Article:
Wouldn't it be nice to be able to fly south with the birds for the winter to bask in sunshine? Well, if you can't join the birds, you can watch them soaring overhead as they travel to balmier climates. Every autumn, tens of thousands of migrating raptors make an appearance at Hawk Hill in the Marin Headlands during their journeys along the Pacific Flyway. Some birds come from as far north as Alaska and some will fly all the way to South America.
The birds you'll see swooping over Hawk Hill are mainly diurnal raptors -- daytime birds of prey. Nineteen species of raptors pass through the Marin Headlands during the fall migration, and the most frequently spotted birds are red-tailed hawks and turkey vultures. While they are observed less frequently, peregrine falcons can also be found at Hawk Hill, and sightings of these birds have steadily increased since a 1972 ban on the pesticide DDT helped restore the population of this formerly endangered species. Only a handful are seen each year, but if you're really lucky and have a keen bird watching eye, you may spot a bald eagle -- the official bird of the United States.
Part of what makes the Marin Headlands such an attractive ecosystem for raptors to migrate through probably goes unnoticed by most human visitors. In the Headlands, birds can spread their wings and take advantage of warm thermals and updrafts along ridges which help them gain height and glide. This enables the raptors to fly for long stretches of time without flapping their wings, which helps them conserve their energy. Birds of prey can also feed on a plentiful supply of small animals in the Marin Headlands and refuel before continuing on their southward journeys.
The first raptors make an appearance at Hawk Hill in August, and the peak viewing season occurs from mid-September through October. While the overall numbers of raptors passing through begin to dwindle after October, the various species have different schedules, and migrating birds of prey can still be spotted in the Marin Headlands until December.
If you're interested in an in-depth overview of raptors, there's still one more weekend to partake in the Hawk Talk and Banding Demo, an educational event that runs every Saturday and Sunday in September and October at Hawk Hill. Organized by the Golden Gate Raptor Observatory, the event begins with a one hour docent-led presentation on hawk identification and the annual raptor migration. At the end of the discussion, a newly banded wild hawk is brought out for the crowd to observe which provides a fitting finale for this experiential learning event. After the organization’s banding program is explained, the hawk is released back into the wild.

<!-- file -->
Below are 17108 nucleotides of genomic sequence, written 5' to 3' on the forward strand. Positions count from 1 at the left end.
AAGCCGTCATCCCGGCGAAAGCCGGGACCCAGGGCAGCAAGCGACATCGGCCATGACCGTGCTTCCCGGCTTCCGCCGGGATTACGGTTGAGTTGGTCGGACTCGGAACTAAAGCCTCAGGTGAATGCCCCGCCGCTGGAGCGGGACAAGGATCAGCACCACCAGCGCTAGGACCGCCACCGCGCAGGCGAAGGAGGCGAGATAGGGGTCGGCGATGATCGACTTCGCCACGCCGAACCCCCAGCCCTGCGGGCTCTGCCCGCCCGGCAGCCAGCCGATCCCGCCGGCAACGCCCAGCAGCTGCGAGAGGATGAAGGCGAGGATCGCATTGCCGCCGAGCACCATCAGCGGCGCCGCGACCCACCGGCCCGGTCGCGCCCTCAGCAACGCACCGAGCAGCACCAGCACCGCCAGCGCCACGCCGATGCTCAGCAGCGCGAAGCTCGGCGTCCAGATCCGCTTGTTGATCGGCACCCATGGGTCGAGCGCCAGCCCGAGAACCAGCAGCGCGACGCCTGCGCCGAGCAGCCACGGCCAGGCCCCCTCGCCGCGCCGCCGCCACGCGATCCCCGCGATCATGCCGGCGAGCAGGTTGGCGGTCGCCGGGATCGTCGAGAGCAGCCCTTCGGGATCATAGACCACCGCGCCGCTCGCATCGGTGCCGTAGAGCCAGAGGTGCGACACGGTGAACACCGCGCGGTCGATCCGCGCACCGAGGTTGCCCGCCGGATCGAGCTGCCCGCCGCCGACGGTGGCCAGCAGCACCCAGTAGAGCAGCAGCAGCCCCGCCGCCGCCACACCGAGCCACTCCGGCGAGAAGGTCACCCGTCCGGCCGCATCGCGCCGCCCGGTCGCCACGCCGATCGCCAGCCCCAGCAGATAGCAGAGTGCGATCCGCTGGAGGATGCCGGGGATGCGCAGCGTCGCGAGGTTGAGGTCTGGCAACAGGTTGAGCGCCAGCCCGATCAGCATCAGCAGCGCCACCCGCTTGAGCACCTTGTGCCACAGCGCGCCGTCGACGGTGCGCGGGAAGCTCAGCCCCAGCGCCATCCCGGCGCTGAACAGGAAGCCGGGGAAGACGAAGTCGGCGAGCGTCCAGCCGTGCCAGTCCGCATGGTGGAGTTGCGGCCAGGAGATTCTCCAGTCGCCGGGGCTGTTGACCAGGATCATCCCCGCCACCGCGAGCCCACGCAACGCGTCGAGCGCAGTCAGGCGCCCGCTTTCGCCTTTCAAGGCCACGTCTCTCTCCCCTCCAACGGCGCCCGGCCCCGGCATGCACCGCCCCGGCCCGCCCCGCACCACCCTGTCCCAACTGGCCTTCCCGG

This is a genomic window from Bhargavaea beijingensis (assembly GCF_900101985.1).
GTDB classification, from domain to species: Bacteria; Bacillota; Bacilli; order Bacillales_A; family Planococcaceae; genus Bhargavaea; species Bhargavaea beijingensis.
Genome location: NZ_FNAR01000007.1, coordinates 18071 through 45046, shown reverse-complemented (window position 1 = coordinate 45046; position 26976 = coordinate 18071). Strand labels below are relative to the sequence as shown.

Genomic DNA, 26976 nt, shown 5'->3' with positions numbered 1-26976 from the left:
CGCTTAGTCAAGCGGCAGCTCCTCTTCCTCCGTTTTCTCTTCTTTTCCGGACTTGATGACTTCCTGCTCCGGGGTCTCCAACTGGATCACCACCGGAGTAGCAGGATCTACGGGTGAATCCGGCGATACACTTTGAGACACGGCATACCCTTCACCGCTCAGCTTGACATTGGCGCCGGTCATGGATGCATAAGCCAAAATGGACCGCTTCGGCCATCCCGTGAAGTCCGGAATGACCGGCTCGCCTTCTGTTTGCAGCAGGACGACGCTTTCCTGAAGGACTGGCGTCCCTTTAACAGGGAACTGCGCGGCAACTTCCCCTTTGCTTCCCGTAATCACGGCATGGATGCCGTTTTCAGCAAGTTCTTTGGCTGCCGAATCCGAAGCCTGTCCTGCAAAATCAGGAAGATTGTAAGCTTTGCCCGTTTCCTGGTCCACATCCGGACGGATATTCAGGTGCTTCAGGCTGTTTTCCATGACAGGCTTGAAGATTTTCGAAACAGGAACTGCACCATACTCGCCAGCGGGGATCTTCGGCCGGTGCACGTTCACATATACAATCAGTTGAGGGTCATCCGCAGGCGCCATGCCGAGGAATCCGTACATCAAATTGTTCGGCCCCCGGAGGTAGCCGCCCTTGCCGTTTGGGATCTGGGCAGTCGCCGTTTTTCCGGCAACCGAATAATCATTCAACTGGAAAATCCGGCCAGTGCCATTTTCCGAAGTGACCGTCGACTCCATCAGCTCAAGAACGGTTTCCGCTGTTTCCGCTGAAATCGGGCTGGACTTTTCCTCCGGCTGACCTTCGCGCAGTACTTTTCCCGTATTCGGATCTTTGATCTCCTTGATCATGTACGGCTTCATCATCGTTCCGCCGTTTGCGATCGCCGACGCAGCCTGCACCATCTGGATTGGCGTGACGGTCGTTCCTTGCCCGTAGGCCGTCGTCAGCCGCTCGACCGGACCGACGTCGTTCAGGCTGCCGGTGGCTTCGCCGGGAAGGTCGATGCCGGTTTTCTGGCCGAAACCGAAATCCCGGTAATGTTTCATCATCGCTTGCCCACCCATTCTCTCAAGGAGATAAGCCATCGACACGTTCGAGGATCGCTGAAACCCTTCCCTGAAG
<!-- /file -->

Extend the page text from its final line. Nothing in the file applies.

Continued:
For optimal raptor viewing, you'll want to visit Hawk Hill from about 10 a.m. to 2 p.m. on clear, fog-free days. Due to its 920-foot elevation above the sea, Hawk Hill tends to be windy and chilly and the weather can be unpredictable. Dressing in layers is recommended, as is bringing along a supply of water, snacks, and sunscreen. And of course, you should also pack binoculars so you can take a closer look at the raptors as they gracefully glide over the Marin Headlands.
Beyond offering opportunities to see the raptor migration and learn more about birds of prey, Hawk Hill affords stunning views of the Golden Gate Bridge, the San Francisco skyline, and the grand space where the San Francisco Bay meets the Pacific Ocean. At Hawk Hill, you can also explore the ruins of Battery 129, one of the many World War II era relics in the Marin Headlands. So even if you're not a bird enthusiast, there's still plenty to discover at Hawk Hill, and spotting a few raptors flying by while taking in a majestic panorama of the great Golden Gate will only add to the enchantment of this extraordinary place.
Hawk Hill is easily accessible from the Marin Headlands Hostel via a 1.8 mile walk or a 3 mile drive, and many visitors travel there by bicycle. As it is just over the Golden Gate Bridge from the city, Hawk Hill also makes for a great day trip from San Francisco.